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Author Topic: DIY Pellet Stove Homemade Backboiler Addition!  (Read 334 times)
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« on: November 20, 2020, 10:46:36 PM »

Hi People, thought i'd do a quick write up of my homemade backboiler and home made thermal store  I've installed in my Artel 12kW Pellet Stove.

It all started when our old wood burner has degraded to the point it needed tidying up, and I had the idea of a pellet stove to replace our heating requirements, with the hope that it would allow us to automate and regulate our heat source to match requirements better.

Earlier in the year, just as the virus hit I came across an Artel pellet stove in working order for 150 on ebay. I think I bid 153 and won it, only problem was it was a round trip of a few hundred miles up into Scotland. No worries, we took all our own food, the camping stove, and headed up keeping ourselves to ourselves. I had to bring my partner as there was no way i'd lift it on my own. We took our trailer, and headed up there. My partner was a little unhappy, as I often have these crazy ideas and it results in last minute frustration in how we'll execute the collection of such things!

Anyway, stove home, and it looked like a good one. There was a damaged tile on the outside of the stove (we knew about that), but that's it. It ran great outside for a test and produced intense heat. Winner. It also ran at around 1kW (12kW max) by altering settings.

I searched for flue components in the 3" pipe, and the cost was significant in the UK vs elsewhere by the time i'd added in 45degree bends and a cowl etc. So I cracked out the TIG and obtained some 3.5" stainless exhaust tube. I also got a V-Band connector to allow easy dismantling for cleaning, and 2 flexi joints to allow movement (the stove is being fitted on a double-decker bus.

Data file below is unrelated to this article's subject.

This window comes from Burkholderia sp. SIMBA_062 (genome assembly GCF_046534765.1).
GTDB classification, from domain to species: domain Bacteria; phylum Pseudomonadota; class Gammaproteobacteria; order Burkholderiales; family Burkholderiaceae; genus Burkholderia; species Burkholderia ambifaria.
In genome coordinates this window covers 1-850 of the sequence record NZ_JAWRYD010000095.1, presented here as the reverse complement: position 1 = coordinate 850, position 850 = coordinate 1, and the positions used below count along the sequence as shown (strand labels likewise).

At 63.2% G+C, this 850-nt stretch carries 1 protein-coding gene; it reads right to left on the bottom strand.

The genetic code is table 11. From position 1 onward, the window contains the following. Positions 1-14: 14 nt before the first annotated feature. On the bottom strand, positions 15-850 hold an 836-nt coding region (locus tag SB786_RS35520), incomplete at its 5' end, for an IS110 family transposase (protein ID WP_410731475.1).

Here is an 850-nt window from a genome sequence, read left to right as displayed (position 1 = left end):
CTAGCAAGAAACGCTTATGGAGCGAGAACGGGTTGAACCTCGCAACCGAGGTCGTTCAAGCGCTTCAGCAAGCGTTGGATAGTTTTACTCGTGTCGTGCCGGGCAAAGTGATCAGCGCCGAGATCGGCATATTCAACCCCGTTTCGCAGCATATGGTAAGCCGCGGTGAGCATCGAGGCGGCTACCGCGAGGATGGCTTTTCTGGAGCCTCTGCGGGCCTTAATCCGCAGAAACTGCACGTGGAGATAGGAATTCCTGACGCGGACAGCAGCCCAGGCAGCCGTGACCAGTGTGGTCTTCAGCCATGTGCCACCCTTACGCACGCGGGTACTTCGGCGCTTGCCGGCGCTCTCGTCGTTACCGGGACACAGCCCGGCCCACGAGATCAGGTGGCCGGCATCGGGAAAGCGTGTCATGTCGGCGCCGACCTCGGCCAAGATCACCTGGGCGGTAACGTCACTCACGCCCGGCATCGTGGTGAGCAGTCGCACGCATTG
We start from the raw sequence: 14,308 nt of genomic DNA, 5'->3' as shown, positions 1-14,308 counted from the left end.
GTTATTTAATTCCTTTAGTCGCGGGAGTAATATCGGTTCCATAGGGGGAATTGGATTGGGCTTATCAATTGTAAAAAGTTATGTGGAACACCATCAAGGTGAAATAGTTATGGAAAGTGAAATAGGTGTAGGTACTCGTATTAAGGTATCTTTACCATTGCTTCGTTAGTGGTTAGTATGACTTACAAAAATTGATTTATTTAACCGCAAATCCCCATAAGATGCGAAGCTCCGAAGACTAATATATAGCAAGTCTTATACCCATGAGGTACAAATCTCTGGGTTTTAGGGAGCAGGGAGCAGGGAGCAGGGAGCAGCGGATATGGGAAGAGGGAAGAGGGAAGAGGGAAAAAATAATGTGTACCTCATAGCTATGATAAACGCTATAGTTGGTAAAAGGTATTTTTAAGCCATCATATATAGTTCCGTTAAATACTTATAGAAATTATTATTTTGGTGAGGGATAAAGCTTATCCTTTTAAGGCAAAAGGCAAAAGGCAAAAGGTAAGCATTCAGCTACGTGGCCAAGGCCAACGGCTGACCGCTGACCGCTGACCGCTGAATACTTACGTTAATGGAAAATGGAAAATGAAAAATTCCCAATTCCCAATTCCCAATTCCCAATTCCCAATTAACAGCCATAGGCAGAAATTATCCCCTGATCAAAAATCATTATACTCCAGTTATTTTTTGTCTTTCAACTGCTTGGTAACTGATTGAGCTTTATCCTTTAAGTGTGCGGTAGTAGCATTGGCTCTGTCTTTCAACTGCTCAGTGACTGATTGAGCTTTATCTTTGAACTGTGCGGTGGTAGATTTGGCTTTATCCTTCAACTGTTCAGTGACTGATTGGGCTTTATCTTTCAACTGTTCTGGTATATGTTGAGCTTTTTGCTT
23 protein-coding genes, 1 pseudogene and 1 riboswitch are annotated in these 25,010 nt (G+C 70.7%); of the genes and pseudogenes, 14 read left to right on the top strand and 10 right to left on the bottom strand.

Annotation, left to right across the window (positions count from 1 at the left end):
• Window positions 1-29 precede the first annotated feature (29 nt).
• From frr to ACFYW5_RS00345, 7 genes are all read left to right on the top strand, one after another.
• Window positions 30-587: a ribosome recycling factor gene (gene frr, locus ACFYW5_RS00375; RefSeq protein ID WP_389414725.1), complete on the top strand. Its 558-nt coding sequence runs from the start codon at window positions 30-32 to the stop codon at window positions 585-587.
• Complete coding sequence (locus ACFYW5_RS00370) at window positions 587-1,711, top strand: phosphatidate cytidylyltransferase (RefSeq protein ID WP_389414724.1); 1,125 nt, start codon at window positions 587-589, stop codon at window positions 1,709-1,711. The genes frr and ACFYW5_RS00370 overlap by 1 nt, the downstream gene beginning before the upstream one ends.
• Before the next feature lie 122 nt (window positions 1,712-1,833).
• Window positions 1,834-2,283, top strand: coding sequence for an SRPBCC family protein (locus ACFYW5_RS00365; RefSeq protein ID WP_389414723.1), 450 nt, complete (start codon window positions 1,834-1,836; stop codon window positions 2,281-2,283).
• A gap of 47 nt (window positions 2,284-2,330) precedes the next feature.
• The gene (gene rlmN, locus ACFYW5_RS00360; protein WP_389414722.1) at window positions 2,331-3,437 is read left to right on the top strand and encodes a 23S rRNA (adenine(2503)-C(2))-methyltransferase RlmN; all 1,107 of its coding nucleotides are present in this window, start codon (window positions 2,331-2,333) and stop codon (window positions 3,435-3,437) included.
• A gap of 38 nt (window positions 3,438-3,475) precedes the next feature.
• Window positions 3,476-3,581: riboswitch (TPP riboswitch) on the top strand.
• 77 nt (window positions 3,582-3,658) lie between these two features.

I knocked up a bracket from scrap to bolt to the rear of the stove to take the weight of the lower flu pipe section, this was to ensure if the Bus is driven that the weight of the flue (or downward pressure) doesn't get exerted on the aluminium cast exhaust blower outlet. I also fitted a condensate drain port, as there was some confusion as to whether i'd need one (i haven't so far). Cleaning can be done when removing the exhaust blower with a vacuum).

Once fitted, and bolted to the metal stairs banister infill, i set on with making a tough cowl for the top. I get heat transfer is significant, and the brackets are only welded on the side. However the stove shuts down at 260c exhaust temp, and I can adjust that lower if needed. The panel is metal. I had 6" of stainless pipe that was 3mm thick, and some plate, so built an angled hat, in the hope that it would survive any tree branch strikes.